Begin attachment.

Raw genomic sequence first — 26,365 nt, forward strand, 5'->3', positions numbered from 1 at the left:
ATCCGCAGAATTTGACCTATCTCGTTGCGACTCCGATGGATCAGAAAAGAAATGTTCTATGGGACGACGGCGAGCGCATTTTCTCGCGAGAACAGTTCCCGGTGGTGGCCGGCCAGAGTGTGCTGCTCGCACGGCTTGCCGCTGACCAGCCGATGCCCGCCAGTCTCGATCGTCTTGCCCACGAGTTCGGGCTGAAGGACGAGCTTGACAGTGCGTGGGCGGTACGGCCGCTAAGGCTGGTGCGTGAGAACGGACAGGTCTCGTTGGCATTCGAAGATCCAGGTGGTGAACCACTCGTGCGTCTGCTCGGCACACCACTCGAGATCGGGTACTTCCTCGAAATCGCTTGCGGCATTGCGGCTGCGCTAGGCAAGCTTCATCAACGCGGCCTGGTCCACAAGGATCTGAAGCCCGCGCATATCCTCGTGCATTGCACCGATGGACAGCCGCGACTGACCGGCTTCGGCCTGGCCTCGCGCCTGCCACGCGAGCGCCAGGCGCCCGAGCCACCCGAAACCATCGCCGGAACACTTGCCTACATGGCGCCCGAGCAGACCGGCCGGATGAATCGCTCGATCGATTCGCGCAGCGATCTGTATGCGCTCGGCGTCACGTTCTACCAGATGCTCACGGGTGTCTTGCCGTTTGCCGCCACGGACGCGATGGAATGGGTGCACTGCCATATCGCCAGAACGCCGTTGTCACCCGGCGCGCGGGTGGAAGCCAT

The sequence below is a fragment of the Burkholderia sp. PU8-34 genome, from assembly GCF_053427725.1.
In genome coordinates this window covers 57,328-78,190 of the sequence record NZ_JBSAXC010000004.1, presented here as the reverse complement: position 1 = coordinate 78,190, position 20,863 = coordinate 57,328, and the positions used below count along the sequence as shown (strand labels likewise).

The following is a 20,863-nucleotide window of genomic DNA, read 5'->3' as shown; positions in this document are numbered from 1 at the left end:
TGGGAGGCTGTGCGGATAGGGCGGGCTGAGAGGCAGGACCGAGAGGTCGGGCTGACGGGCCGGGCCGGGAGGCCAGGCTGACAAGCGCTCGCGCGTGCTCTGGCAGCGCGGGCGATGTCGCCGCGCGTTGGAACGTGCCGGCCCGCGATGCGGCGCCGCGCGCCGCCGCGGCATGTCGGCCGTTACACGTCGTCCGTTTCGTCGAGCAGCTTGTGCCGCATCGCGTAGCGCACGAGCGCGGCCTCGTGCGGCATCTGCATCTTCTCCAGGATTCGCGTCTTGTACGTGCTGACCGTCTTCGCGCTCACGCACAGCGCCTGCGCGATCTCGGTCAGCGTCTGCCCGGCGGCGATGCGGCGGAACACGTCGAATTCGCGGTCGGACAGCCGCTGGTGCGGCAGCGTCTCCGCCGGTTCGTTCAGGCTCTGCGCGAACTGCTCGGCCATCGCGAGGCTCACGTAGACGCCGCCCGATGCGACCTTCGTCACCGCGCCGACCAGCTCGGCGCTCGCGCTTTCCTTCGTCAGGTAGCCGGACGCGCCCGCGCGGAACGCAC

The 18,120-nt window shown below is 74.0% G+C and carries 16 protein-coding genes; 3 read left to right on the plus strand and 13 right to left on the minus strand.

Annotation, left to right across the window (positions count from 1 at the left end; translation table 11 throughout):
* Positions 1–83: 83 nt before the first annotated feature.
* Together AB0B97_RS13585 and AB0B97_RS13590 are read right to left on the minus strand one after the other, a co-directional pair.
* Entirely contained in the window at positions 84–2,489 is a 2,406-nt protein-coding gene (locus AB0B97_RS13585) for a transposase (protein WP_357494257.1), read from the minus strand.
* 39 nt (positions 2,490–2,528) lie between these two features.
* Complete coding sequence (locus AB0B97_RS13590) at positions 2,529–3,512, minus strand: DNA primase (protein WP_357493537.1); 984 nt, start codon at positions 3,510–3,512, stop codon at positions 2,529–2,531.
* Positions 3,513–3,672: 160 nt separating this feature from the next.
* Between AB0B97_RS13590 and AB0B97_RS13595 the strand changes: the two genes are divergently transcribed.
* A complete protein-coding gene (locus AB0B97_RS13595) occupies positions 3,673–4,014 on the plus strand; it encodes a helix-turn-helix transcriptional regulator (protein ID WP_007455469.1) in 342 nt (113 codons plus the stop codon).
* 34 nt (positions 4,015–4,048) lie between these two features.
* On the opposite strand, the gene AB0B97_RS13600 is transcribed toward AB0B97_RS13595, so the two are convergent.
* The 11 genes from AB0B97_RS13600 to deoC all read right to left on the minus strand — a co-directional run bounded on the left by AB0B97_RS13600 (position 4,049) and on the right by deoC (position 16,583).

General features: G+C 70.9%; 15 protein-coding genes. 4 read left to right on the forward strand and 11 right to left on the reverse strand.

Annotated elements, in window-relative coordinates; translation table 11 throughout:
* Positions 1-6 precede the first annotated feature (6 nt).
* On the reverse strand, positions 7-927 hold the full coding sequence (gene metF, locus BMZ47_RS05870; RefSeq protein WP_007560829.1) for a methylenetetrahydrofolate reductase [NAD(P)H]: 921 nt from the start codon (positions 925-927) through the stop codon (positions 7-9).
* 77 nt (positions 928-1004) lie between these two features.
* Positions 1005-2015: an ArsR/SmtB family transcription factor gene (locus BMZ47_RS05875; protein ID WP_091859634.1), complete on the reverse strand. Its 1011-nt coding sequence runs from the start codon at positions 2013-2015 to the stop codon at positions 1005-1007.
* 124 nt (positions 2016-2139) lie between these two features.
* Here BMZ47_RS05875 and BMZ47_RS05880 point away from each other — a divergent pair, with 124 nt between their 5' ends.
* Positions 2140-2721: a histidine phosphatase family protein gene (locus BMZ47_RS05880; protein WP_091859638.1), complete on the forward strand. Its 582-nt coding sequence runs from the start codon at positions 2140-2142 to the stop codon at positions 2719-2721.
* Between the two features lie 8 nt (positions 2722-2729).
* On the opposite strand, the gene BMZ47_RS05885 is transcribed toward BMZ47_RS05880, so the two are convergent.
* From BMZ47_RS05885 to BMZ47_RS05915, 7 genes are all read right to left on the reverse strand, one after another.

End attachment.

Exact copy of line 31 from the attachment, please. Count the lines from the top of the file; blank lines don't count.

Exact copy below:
* From BMZ47_RS05885 to BMZ47_RS05915, 7 genes are all read right to left on the reverse strand, one after another.